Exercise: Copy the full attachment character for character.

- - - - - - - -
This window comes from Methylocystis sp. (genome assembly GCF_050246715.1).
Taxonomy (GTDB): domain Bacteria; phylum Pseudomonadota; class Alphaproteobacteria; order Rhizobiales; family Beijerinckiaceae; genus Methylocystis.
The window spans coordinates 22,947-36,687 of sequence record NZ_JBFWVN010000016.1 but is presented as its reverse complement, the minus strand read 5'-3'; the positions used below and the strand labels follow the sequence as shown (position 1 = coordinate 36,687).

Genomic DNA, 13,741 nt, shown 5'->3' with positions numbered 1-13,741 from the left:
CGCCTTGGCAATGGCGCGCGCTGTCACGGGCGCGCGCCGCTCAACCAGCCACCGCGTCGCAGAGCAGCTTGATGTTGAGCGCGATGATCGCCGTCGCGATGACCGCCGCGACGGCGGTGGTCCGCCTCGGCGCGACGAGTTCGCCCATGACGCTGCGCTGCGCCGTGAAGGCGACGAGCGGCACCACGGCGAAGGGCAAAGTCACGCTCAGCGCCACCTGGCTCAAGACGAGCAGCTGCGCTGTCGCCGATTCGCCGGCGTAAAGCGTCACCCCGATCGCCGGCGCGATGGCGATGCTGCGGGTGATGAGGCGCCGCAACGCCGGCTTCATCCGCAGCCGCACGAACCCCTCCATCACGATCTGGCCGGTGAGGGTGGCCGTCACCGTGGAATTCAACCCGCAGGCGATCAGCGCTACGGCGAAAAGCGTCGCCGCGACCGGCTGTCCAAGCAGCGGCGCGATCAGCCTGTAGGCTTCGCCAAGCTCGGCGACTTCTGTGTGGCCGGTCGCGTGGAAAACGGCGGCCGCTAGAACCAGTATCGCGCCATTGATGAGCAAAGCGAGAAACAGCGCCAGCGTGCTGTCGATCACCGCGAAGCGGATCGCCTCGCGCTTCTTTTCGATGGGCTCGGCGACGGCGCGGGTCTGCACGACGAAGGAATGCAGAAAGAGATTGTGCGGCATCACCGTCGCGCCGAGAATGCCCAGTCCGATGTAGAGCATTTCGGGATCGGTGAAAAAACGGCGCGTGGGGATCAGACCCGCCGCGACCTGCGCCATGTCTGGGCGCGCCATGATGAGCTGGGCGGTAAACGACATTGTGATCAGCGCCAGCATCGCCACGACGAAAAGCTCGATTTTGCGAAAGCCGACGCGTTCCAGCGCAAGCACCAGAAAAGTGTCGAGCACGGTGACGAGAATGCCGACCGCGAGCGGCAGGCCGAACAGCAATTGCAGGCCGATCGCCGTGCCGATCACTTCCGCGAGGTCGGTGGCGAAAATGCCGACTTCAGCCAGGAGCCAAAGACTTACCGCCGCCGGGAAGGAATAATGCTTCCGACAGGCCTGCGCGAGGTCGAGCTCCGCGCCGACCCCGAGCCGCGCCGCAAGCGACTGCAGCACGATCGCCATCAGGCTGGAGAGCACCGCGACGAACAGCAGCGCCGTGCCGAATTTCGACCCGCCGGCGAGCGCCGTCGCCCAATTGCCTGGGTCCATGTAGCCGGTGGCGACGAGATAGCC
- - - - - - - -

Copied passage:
This window comes from Methylocystis sp. (genome assembly GCF_050246715.1).
Taxonomy (GTDB): domain Bacteria; phylum Pseudomonadota; class Alphaproteobacteria; order Rhizobiales; family Beijerinckiaceae; genus Methylocystis.
The window spans coordinates 22,947-36,687 of sequence record NZ_JBFWVN010000016.1 but is presented as its reverse complement, the minus strand read 5'-3'; the positions used below and the strand labels follow the sequence as shown (position 1 = coordinate 36,687).

Genomic DNA, 13,741 nt, shown 5'->3' with positions numbered 1-13,741 from the left:
CGCCTTGGCAATGGCGCGCGCTGTCACGGGCGCGCGCCGCTCAACCAGCCACCGCGTCGCAGAGCAGCTTGATGTTGAGCGCGATGATCGCCGTCGCGATGACCGCCGCGACGGCGGTGGTCCGCCTCGGCGCGACGAGTTCGCCCATGACGCTGCGCTGCGCCGTGAAGGCGACGAGCGGCACCACGGCGAAGGGCAAAGTCACGCTCAGCGCCACCTGGCTCAAGACGAGCAGCTGCGCTGTCGCCGATTCGCCGGCGTAAAGCGTCACCCCGATCGCCGGCGCGATGGCGATGCTGCGGGTGATGAGGCGCCGCAACGCCGGCTTCATCCGCAGCCGCACGAACCCCTCCATCACGATCTGGCCGGTGAGGGTGGCCGTCACCGTGGAATTCAACCCGCAGGCGATCAGCGCTACGGCGAAAAGCGTCGCCGCGACCGGCTGTCCAAGCAGCGGCGCGATCAGCCTGTAGGCTTCGCCAAGCTCGGCGACTTCTGTGTGGCCGGTCGCGTGGAAAACGGCGGCCGCTAGAACCAGTATCGCGCCATTGATGAGCAAAGCGAGAAACAGCGCCAGCGTGCTGTCGATCACCGCGAAGCGGATCGCCTCGCGCTTCTTTTCGATGGGCTCGGCGACGGCGCGGGTCTGCACGACGAAGGAATGCAGAAAGAGATTGTGCGGCATCACCGTCGCGCCGAGAATGCCCAGTCCGATGTAGAGCATTTCGGGATCGGTGAAAAAACGGCGCGTGGGGATCAGACCCGCCGCGACCTGCGCCATGTCTGGGCGCGCCATGATGAGCTGGGCGGTAAACGACATTGTGATCAGCGCCAGCATCGCCACGACGAAAAGCTCGATTTTGCGAAAGCCGACGCGTTCCAGCGCAAGCACCAGAAAAGTGTCGAGCACGGTGACGAGAATGCCGACCGCGAGCGGCAGGCCGAACAGCAATTGCAGGCCGATCGCCGTGCCGATCACTTCCGCGAGGTCGGTGGCGAAAATGCCGACTTCAGCCAGGAGCCAAAGACTTACCGCCGCCGGGAAGGAATAATGCTTCCGACAGGCCTGCGCGAGGTCGAGCTCCGCGCCGACCCCGAGCCGCGCCGCAAGCGACTGCAGCACGATCGCCATCAGGCTGGAGAGCACCGCGACGAACAGCAGCGCCGTGCCGAATTTCGACCCGCCGGCGAGCGCCGTCGCCCAATTGCCTGGGTCCATGTAGCCGGTGGCGACGAGATAGCC